Council told it’s time to get busy on Lake Cowichan’s roads. (Lexi Bainas/Gazette)

Council told it’s time to get busy on Lake Cowichan’s roads. (Lexi Bainas/Gazette)

Lake Cowichan’s roads need assessing, so costly reconstruction can be avoided

Some work needs to be done soon or costs could skyrocket

Lake Cowichan’s roads are deteriorating and town council must come up with a systematic plan soon or the problem could become really expensive to fix, according to works superintendent Kam So.

It’s all part of asset management, he said at the Nov. 19 council public works and services (PWS) meeting.

“A well-maintained road network is vital to the movement of people to connect us with our neighbors and to facilitate the movement of goods to support the economy. Due to a variety of reasons such as weather conditions, amount of traffic and types of traffic, roads will eventually deteriorate and will need repair.”

There are generally three types of road maintenance:

Preventive maintenance: work done in the first five years to extend the life of pavements such as patching, joint sealing/ crack sealing, done by the PWS crew, will extend the life of roads, he said.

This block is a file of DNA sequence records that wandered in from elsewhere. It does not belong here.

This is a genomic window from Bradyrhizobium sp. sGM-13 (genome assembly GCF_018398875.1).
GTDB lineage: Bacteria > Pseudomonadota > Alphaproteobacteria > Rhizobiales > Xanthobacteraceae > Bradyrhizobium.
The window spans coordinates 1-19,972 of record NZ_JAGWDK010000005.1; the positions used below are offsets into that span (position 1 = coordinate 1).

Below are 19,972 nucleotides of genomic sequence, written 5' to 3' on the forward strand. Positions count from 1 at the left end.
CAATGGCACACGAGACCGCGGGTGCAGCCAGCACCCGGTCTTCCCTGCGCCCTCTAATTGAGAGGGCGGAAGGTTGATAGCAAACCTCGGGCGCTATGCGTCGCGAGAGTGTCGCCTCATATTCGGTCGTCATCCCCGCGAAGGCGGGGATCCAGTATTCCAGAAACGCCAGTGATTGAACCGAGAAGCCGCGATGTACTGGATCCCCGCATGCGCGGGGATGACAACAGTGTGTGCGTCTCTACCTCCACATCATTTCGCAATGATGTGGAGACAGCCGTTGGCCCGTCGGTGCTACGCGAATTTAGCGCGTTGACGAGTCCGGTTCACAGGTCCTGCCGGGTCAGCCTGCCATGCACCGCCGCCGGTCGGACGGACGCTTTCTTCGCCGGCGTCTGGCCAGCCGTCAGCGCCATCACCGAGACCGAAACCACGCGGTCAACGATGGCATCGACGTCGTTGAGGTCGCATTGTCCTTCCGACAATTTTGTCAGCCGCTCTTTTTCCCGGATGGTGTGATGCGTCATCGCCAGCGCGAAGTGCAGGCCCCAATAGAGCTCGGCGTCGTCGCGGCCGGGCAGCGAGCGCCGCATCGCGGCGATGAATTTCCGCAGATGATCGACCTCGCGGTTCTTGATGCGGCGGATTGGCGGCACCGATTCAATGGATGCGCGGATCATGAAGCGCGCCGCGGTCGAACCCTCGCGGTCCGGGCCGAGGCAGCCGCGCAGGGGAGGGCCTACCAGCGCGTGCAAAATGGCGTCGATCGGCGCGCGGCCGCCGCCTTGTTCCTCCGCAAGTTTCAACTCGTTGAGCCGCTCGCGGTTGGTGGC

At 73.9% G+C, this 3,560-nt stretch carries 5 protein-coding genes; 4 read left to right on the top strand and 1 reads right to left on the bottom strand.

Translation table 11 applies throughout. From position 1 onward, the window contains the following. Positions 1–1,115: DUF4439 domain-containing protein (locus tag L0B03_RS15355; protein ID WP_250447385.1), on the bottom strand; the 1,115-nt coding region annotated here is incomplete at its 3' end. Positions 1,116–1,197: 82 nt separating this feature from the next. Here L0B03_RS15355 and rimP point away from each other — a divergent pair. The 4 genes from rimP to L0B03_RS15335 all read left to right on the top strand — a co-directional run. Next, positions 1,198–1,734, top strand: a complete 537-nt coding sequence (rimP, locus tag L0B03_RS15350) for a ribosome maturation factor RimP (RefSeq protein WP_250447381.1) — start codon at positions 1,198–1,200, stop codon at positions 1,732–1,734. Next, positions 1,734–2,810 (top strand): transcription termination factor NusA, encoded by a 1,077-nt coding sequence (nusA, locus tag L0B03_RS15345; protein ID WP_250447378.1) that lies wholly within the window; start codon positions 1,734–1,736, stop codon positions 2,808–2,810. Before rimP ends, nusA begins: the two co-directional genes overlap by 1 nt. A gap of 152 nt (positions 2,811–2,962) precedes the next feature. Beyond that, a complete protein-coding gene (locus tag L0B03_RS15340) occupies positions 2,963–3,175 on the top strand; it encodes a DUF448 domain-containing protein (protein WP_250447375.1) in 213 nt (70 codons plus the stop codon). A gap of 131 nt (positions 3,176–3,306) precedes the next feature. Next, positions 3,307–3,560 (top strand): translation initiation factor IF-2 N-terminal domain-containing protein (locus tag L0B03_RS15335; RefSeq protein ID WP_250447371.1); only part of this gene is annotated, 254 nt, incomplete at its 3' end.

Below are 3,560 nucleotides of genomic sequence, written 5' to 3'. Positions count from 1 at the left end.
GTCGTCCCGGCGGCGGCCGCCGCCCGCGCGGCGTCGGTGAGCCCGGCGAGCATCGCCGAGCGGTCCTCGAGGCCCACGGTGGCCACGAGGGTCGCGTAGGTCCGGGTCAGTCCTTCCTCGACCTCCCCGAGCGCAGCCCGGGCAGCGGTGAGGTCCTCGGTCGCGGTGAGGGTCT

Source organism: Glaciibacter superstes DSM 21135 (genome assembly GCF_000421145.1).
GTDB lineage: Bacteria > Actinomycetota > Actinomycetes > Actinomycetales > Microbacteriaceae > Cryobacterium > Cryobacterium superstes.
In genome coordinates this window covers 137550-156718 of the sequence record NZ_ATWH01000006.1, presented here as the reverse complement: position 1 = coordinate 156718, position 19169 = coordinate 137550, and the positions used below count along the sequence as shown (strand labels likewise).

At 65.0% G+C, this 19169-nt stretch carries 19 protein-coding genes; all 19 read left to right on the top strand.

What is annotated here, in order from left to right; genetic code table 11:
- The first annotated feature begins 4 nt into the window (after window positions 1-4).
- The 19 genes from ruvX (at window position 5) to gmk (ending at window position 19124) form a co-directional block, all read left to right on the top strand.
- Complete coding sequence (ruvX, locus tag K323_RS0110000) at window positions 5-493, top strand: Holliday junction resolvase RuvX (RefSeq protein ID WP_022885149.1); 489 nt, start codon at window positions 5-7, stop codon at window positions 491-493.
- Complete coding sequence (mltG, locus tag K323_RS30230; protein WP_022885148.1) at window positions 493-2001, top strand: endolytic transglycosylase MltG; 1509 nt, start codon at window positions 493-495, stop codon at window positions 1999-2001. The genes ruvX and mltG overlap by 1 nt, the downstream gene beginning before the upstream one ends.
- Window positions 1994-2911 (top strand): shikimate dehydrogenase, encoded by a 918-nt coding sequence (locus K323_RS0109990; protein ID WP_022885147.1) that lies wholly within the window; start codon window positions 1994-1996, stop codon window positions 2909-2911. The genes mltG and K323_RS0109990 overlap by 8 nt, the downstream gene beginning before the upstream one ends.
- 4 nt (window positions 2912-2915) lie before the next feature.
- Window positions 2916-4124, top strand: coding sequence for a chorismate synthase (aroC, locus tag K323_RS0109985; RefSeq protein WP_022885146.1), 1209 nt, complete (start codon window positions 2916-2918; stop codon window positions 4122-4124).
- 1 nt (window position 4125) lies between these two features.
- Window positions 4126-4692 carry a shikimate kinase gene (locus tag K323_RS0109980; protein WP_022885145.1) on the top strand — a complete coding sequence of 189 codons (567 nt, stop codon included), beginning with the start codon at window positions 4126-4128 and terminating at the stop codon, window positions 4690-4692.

Resurfacing: a fresh layer of asphalt applied to the surface of the road to restore its structural integrity, can extend a pavement’s life span 10-15 years, preventing the need for costly reconstruction work.

Reconstruction: required when an overlay is not possible anymore. Construction costs are very expensive and there could be service disruptions. Reconstruction is required as the pavement has deteriorated to the point where the sub-base must be removed and replaced.

“A proper pavement management system should not allow pavement to reach this stage,” So said. “With a good road management strategy, roads should be consistently maintained by preventative maintenance and then an overlay every 10-15 years. The timing of the overlay should prevent any need for an expensive reconstruction.”

He suggested all roads in Lake Cowichan be rated from 10 (perfect) to 1 (very poor).

When the pavement reaches 6-7, a surface overlay should be considered and conducted but councillors have to remember “deterioration of pavement is not linear. For the first few years the pavement will show signs of deterioration very slowly, even slower with regular preventive maintenance. But, there is a trigger point in time where either an overlay should happen, or the pavement will significantly drop in condition.”

Larger jurisdictions have a database that manages roadway inventory and condition assessments but for a town with a small inventory, a complicated list is not necessary, he said.